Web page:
The importance of rescue therapy was highlighted by the impressive survival (87% by week 144) in the post-LT group. The impact of rescue therapy on the survival of the waitlist group was difficult to assess since patients who underwent LT were included in the analysis. In a survey of a subset of patients in the waitlist group (102/226), 21% were reported to have been removed from the waitlist due to clinical improvement. These data are encouraging and support the notion that maintenance of viral suppression with effective antiviral therapy not only delays, but can also prevent the need for LT. However, prospective studies that continue to follow patients removed from the waitlist are needed to confirm that clinical improvements are sustained.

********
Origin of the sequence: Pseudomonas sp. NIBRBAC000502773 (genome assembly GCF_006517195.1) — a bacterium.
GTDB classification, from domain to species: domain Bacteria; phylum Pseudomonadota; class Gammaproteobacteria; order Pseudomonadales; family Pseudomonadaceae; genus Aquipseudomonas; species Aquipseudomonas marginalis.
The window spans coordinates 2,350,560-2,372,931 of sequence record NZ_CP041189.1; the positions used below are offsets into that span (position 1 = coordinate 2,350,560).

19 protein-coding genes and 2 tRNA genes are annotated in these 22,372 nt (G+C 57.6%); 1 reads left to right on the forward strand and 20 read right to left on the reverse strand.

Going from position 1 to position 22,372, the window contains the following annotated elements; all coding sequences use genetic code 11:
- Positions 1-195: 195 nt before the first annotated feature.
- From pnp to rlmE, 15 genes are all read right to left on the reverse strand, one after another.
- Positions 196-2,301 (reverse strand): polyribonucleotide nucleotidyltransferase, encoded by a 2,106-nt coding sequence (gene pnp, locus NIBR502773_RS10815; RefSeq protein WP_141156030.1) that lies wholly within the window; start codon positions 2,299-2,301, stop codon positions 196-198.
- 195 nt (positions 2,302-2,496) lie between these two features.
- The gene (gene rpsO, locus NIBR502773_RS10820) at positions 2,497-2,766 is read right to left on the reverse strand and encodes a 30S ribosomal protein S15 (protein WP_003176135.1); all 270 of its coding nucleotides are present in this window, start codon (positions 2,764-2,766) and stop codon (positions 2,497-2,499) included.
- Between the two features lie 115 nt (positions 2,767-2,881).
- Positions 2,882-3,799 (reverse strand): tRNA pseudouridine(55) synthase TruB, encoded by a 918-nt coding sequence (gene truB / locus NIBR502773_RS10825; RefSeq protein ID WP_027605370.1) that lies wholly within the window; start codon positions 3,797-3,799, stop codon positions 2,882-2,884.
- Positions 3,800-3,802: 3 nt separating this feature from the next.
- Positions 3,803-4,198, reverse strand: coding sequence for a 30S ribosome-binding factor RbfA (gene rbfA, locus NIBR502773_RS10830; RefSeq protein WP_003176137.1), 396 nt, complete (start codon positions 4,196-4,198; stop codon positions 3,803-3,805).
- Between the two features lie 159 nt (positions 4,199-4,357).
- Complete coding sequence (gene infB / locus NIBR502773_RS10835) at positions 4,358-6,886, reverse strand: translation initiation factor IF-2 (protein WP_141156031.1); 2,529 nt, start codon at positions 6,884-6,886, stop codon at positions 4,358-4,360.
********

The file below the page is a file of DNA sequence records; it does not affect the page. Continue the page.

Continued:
A key requisite of rescue therapy is a low rate of resistance. In this study, the rate of adefovir resistance was low. Two patients were detected to have adefovir-resistant mutation in the resistance surveillance program, giving a cumulative rate of genotypic resistance of 2% at weeks 96 and 144. However, 2 additional patients who had viral rebound were found to harbor adefovir-resistant mutation, so the actual rate of adefovir resistance was roughly double that reported. Recent studies have reported much higher rates of adefovir resistance in patients with lamivudine-resistant HBV.13, 18 This discrepancy may, in part, be due to the use of more sensitive assays that can detect mutants present in ≤10% of the viral population vs. direct sequencing used in this study that can detect mutants consistently only when they comprise 20% to 40% of the viral population. Also, approximately 50% of patients in the studies that reported higher rates of adefovir resistance received adefovir monotherapy. The data in the current study support the recommendation to continue lamivudine when adefovir is initiated for lamivudine-resistant HBV.